Of pleather goods and wronged blonds

A blond denounces cowhide; another denounces the denouncing of blonds.

Published May 21, 2001 7:30PM (EDT)

What with the energy crisis and all, it's nice to see that some people conserve their power for worthwhile causes.

The Blonde Legal Defense Club, which was originally created to fight prejudice against blond lawyers and now champions the rights of blonds in all walks of life, recently decreed July 9, 2001, as the first annual National Blonde Day.

The holiday's spokeswoman, Fern Magnin, released the following statement in what appears to be all seriousness:

"For years we've had to endure untold hardships," Magnin said. "It's a dirty, unspoken truth, but it's a real problem. Everyone's heard blonde jokes. People (especially male people) assume you're a bimbo. It's like you're a sculpture -- pretty to look at but unable to speak or think. Well, I can change a light bulb on my own, thank you very much. We're not going to stand for it anymore."

Thank you very much, Ms. Magnin, for opening our eyes to this grievous injustice; our hearts go out to lunch. But while we agree that people (especially bimbonic people) who can change a light bulb on their own deserve our respect and support, we take issue with this characterization of sculptures as "pretty to look at." What about ugly sculptures, Ms. Magnin? What about them? (Send donations to Bimbos for the Ethical Treatment of Statues, care of Communiqu&#233.)

According to the Blonde Legal Defense Club's Web site, Elle Woods founded the organization while studying at Harvard Law School in an effort to fight the legal community's assumption that she "wasn't anything more than something pretty to look at." The legal community could not be reached for comment.

"We aren't taken seriously," says Woods, doing her part to keep it that way. "As crazy as it sounds, it's assumed we're not viable in the courtroom, that we slept our way to law degrees, which is completely unfair. Where is it written that an attorney should have flat, unconditioned, mousy brown hair?"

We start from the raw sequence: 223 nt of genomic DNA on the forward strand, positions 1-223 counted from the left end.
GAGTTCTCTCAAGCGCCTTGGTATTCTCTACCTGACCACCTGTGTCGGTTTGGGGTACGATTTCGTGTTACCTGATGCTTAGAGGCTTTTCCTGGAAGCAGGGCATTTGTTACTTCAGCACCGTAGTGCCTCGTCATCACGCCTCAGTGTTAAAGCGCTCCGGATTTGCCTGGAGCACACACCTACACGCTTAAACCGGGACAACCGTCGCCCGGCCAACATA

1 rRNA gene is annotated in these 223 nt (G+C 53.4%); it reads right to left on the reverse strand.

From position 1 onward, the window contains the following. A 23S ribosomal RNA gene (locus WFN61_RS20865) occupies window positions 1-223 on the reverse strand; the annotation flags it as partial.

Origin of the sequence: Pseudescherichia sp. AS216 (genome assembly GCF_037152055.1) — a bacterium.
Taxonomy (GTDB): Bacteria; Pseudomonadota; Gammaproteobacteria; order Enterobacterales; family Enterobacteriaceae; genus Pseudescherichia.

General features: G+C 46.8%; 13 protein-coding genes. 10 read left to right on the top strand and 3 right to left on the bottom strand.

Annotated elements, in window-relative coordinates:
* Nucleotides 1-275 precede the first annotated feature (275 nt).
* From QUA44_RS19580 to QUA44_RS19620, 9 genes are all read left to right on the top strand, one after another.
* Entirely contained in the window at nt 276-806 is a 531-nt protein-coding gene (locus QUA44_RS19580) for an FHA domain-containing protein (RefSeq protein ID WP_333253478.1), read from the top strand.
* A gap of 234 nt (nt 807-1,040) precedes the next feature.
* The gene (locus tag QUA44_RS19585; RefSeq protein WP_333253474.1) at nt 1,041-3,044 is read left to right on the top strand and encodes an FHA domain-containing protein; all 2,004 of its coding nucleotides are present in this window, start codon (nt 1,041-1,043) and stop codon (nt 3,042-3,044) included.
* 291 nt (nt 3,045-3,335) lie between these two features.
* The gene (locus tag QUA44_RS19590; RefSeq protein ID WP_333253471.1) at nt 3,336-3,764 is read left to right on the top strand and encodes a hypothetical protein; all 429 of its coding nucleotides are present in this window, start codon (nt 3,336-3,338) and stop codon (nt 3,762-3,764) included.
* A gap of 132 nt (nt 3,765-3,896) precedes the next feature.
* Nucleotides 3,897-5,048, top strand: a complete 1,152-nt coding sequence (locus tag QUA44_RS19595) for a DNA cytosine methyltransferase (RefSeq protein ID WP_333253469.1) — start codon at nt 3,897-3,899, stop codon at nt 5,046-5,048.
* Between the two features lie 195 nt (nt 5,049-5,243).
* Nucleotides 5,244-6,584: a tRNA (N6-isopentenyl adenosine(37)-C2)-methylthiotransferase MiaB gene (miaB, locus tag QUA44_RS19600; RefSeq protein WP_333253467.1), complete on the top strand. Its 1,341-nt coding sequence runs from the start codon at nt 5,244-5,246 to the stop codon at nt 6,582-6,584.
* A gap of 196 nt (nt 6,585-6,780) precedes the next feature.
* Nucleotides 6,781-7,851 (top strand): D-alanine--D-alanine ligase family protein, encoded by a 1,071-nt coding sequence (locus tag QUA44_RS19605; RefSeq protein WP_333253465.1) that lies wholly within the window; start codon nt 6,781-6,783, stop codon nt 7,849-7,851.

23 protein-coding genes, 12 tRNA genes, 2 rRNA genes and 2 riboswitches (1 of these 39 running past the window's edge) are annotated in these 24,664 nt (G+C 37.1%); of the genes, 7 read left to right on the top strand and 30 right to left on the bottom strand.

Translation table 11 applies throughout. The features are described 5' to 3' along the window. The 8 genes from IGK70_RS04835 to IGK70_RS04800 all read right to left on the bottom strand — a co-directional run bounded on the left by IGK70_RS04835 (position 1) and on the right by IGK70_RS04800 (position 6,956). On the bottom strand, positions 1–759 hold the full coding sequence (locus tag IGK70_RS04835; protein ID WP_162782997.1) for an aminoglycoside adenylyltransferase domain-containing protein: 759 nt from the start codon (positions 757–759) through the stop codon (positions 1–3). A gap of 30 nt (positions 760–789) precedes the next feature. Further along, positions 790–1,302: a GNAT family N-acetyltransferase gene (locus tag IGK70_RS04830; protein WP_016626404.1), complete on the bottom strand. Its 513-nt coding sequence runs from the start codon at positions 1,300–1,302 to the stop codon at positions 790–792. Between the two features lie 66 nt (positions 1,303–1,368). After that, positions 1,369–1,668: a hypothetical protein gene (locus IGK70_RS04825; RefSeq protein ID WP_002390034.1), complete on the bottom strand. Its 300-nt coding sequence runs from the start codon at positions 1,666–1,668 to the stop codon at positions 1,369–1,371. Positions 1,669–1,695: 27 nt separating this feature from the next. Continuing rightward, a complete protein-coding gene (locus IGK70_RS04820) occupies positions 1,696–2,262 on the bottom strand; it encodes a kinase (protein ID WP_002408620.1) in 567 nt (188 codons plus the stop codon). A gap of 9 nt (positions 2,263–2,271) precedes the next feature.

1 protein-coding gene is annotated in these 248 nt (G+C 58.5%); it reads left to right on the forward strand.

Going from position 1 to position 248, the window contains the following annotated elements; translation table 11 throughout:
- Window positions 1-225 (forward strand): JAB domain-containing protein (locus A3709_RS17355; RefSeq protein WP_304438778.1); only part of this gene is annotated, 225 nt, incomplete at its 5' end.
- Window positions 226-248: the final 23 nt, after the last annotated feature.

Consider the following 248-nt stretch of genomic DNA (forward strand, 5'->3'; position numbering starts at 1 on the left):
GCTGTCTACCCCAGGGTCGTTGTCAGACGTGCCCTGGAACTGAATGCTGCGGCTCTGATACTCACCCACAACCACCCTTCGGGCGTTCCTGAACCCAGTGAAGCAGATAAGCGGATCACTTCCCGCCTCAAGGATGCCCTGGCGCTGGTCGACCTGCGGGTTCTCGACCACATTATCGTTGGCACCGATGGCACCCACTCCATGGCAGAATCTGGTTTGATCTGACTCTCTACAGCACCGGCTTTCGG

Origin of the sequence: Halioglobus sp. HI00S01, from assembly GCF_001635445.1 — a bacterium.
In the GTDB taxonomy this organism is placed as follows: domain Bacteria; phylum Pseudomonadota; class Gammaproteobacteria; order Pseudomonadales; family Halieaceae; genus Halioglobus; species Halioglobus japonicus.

The law is fuzzy on that point.

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Coffee, tea or me in Givenchy?

The Transport and General Workers Union got its coveralls in a twist last week, when British Airways announced that Givenchy's Julien MacDonald, the "Welsh wizard of knit," will design the airline staff's new uniforms. According to Fashion Wire Daily, the union is concerned that MacDonald will transform the carriers' in-flight crews from dour air waiters into flying sex objects.

Unless MacDonald has been asked to crochet the fleet's guidance systems, we don't see how his putting "sexiness before safety" really makes a difference. Maybe the union fears a bombshell threat.

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Meanwhile, back on Earth, another Mac attack is taking place.

As knit-wizard MacDonald prepares to endanger the lives of passengers with his reckless use of lamb's wool, animal activist and Gucci designer Stella McCartney bites the hand that feeds her.

The fashion community, known for its tolerant attitude toward blonds, is lambasting McCartney for her involvement in a short film that depicts the brutality of animal slaughter, reports Fashion Wire Daily.

"Oh, please, how can she be in business with Gucci while posturing in this overly dramatic way?" Karl Lagerfeld said in an interview with the British press. "It's grotesque. She has plenty of her own money. If she finds their reliance on fur and leather so objectionable, why does she take their money and trade on their reputation to advance her own career? It's deeply hypocritical of her and she's making both herself and Gucci look ridiculous. Everyone knows Gucci has made zillions of dollars by working with leather."

It's true. "Fine Italian pleather goods" just doesn't have a good Gucci ring to it.

By Carina Chocano

Carina Chocano writes about TV for Salon. She is the author of "Do You Love Me or Am I Just Paranoid?" (Villard).

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